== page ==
Because of that, Newman says, the change at other stations doesn’t matter to WJZ.

“Despite all the programming changes — and there have been many of them in that time period — we have been successful regardless of what the competition is,” he says. “We have consistently been No. 1 or No. 2 virtually every month, year in, year out, and that’s what we’re going to continue to focus on in the fall. Syndicated programs come and go, but the news is there live every day. It’s produced fresh and there are no repeats.”

WBAL General Manager Dan Joerres says his station is definitely in the entertainment business with “Ellen” and that “she’s a good fit” for the station.

“We’re thrilled with Ellen,” he says. “We really like her. She’s kind of coming into her own on that show. Seventy percent of the women who watch her are homeowners. She’s got a very upscale audience. It’s a relaxed audience that likes to be entertained.”

In the last May sweeps, the most important recent ratings period to date, “Ellen” did finish No. 1 in the key demographic of viewers 25 to 54, with 20,900 viewers versus WJZ’s second-place total of 16,800. Those are numbers that will translate directly to dollars, as most TV ad sales are made on just such demographics.

But if Couric and her executive producer, former NBC Universal chief Jeff Zucker, are going to find viewers anywhere in the Baltimore market, it would look as if those upscale homeowning women watching “Ellen” are the most likely candidates. Although some of WJZ’s news viewers might also be induced to switch if Couric’s show is as off-the-news as she promises.

“I think there's an opportunity for a deeper conversation about a lot of things that happen in the news, and I think this show will provide an outlet for that,” she told me last week in an interview at WMAR.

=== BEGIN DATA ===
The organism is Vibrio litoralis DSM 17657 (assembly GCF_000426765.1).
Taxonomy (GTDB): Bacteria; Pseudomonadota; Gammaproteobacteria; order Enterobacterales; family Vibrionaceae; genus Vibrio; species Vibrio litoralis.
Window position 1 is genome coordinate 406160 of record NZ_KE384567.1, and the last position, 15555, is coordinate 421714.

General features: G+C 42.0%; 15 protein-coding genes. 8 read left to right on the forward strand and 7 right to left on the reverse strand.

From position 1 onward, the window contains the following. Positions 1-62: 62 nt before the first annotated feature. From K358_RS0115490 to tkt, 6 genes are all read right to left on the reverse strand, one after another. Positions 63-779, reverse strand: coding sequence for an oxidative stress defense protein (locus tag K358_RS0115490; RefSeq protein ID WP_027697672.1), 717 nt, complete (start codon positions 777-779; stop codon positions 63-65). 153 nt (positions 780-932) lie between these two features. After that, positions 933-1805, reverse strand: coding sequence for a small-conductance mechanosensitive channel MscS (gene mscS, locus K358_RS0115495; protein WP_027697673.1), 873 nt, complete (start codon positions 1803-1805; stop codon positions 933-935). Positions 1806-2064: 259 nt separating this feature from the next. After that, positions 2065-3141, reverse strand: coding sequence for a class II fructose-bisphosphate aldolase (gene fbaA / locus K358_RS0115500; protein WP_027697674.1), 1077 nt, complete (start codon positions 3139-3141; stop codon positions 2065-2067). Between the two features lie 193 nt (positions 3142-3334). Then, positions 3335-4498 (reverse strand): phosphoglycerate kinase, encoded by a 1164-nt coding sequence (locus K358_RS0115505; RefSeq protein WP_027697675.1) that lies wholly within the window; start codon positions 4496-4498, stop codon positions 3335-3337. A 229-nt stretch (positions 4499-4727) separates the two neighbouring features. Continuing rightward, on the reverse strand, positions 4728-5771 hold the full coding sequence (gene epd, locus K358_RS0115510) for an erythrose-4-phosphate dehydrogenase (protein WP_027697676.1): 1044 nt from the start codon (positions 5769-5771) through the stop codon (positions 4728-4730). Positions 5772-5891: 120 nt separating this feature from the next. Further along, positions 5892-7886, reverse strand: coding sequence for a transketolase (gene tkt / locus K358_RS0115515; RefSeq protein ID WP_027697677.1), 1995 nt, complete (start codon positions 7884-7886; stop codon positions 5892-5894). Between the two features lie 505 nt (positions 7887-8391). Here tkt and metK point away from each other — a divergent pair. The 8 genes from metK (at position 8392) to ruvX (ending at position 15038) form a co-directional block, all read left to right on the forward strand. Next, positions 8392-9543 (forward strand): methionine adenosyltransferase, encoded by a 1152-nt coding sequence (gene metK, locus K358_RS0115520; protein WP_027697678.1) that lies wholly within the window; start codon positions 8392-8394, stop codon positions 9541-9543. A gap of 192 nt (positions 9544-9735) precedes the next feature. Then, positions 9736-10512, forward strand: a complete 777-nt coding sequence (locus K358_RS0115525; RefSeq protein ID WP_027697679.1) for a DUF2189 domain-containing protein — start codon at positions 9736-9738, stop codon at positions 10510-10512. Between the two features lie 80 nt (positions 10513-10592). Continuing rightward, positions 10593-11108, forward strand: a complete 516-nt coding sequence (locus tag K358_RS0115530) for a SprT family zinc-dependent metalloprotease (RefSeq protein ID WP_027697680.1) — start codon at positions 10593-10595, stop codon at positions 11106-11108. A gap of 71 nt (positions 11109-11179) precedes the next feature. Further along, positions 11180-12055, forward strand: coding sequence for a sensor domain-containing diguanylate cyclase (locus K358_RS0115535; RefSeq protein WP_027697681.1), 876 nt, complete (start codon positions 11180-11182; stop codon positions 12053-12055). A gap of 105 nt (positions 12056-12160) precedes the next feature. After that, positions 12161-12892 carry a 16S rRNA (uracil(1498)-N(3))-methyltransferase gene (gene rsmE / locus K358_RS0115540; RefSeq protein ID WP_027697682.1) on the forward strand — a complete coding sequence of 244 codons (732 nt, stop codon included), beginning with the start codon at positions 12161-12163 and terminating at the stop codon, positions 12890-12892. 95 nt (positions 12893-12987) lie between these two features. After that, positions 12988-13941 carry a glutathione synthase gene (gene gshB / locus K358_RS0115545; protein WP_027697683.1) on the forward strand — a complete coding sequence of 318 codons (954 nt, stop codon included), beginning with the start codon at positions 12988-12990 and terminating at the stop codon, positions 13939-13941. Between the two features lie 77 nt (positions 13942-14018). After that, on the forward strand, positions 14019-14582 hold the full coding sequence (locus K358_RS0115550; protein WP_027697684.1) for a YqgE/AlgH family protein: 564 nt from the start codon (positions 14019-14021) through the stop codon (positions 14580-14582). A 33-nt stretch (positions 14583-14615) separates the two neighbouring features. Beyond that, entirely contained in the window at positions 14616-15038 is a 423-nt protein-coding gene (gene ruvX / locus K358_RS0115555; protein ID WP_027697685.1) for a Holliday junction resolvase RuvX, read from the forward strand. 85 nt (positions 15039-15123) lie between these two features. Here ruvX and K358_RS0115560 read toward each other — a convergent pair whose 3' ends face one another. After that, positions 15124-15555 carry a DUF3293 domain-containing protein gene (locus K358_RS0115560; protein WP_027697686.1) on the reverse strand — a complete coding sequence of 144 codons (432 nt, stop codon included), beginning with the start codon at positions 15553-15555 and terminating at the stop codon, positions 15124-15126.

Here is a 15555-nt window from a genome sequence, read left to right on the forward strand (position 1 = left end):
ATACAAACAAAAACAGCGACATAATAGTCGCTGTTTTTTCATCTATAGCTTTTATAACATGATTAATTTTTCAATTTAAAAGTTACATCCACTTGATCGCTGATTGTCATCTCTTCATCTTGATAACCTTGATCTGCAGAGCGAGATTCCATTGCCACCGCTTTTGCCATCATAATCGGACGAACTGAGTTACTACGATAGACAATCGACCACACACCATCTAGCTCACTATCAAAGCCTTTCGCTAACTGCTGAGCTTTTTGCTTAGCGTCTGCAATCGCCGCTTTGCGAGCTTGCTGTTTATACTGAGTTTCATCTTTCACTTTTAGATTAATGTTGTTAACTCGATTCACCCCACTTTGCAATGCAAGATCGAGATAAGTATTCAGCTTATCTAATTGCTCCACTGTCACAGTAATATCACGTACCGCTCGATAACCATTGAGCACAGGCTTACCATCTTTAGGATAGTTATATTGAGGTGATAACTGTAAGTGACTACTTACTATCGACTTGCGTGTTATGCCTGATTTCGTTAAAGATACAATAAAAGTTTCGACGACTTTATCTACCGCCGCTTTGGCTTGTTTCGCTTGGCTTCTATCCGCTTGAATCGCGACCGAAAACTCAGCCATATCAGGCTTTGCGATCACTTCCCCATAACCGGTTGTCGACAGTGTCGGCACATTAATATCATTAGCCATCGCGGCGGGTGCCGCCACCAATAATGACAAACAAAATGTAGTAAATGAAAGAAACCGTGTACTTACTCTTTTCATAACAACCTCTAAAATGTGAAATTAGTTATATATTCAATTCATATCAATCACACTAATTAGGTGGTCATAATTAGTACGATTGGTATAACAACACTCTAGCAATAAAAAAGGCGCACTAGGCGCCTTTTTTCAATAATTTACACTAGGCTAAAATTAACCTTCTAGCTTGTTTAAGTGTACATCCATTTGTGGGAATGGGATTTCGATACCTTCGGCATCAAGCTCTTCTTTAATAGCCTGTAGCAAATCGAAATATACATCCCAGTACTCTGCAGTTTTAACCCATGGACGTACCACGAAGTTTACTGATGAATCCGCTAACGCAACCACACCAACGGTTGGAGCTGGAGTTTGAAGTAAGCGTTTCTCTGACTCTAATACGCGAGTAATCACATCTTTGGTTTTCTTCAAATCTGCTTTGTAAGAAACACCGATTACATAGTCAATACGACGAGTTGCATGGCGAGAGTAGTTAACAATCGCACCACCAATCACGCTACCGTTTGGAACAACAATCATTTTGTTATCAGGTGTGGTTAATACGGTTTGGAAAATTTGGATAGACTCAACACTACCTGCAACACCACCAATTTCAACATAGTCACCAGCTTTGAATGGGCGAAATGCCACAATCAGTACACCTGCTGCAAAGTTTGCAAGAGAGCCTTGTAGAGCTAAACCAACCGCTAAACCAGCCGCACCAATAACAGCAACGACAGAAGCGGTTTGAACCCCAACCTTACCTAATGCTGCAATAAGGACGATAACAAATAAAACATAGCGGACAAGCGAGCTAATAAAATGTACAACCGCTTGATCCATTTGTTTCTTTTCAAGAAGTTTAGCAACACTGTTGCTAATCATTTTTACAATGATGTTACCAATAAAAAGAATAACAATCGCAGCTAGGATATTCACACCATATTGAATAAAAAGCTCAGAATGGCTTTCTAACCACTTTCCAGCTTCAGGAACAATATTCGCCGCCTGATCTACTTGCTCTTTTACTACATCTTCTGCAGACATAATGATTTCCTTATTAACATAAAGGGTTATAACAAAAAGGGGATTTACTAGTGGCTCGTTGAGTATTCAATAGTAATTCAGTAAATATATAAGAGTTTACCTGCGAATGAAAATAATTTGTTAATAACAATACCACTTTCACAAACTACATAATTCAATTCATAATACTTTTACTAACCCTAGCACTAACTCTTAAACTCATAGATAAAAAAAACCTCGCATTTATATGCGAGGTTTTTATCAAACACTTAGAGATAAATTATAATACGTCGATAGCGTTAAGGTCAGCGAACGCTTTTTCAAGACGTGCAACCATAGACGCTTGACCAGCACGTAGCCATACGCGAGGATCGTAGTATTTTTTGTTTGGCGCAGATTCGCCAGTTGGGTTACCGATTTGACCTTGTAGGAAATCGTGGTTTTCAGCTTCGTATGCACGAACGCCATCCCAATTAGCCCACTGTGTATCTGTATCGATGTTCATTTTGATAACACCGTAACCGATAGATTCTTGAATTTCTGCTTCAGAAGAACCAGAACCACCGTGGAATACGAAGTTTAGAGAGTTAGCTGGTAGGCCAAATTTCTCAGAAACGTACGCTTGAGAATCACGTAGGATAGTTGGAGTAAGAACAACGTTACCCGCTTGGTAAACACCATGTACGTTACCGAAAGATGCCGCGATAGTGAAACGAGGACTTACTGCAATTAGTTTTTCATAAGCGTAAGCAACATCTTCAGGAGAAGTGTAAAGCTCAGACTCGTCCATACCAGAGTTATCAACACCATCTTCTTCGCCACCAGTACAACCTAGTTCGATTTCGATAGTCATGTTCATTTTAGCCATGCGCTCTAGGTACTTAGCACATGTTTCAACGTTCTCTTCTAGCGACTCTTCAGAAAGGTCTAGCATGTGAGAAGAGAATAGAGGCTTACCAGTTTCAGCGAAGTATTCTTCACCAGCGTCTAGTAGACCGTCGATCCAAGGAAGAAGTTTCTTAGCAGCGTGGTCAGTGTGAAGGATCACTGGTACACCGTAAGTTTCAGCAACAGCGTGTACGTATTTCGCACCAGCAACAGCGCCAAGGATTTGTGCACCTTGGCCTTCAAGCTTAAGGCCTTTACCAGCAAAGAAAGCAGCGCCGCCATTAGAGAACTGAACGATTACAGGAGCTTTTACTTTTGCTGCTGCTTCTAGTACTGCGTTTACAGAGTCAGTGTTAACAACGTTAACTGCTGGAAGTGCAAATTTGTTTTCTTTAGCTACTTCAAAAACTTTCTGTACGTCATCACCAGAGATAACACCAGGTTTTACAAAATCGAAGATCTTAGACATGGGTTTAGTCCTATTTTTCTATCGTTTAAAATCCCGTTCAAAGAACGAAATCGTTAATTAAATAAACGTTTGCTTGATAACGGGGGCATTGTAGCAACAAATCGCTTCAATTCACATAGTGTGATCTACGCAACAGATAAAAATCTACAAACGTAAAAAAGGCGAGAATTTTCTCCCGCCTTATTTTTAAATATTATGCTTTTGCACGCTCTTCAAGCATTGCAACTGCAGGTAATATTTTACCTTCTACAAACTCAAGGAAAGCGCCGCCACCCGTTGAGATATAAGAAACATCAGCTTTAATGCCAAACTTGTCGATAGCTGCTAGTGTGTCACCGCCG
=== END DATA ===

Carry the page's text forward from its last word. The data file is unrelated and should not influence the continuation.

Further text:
“Who knows [how ‘Katie’ will do]?” Joerres says. “She has a great executive producer, so you would think there’s a good plan [for the show]. … I think we’re seeing that people are still trying to find their Oprah replacement. You know, whether it’s Dr. Oz or the Ellens of the world or Dr. Phil or any of those people. Who satisfies their need and fills that void?”

Bill Hooper, general manager at WMAR, agrees that the void exists, but he thinks his host is the one to fill it, not Ellen.

“The biggest opportunity for Katie is that since Oprah has left the airwaves, no one has filled that void for a smart, informative women’s TV kind of show,” says Hooper.

“There’s nothing wrong with ‘Ellen’ or the other 4 o’clock shows, but no one has really come up with that same kind of [Oprah] formula,” he adds.

“Not that we think Katie’s going to be Oprah. I don’t think you’ll ever see another Oprah again. But we do think, No. 1, there’s a void there. And No. 2, she just has such huge name recognition and she was so popular on the ‘Today’ show, that if she comes back in that fun fashion and that personality shows through, which she wasn’t able to do on the ‘CBS Evening News,’ she could be successful leading right into the news for us.”

Viewers benefit when the competition reaches this level and performers like Couric join the fray.

But in the end, the larger cultural story might be that void Oprah left behind — and the fact that the TV industry still has not found a way to give viewers what she did.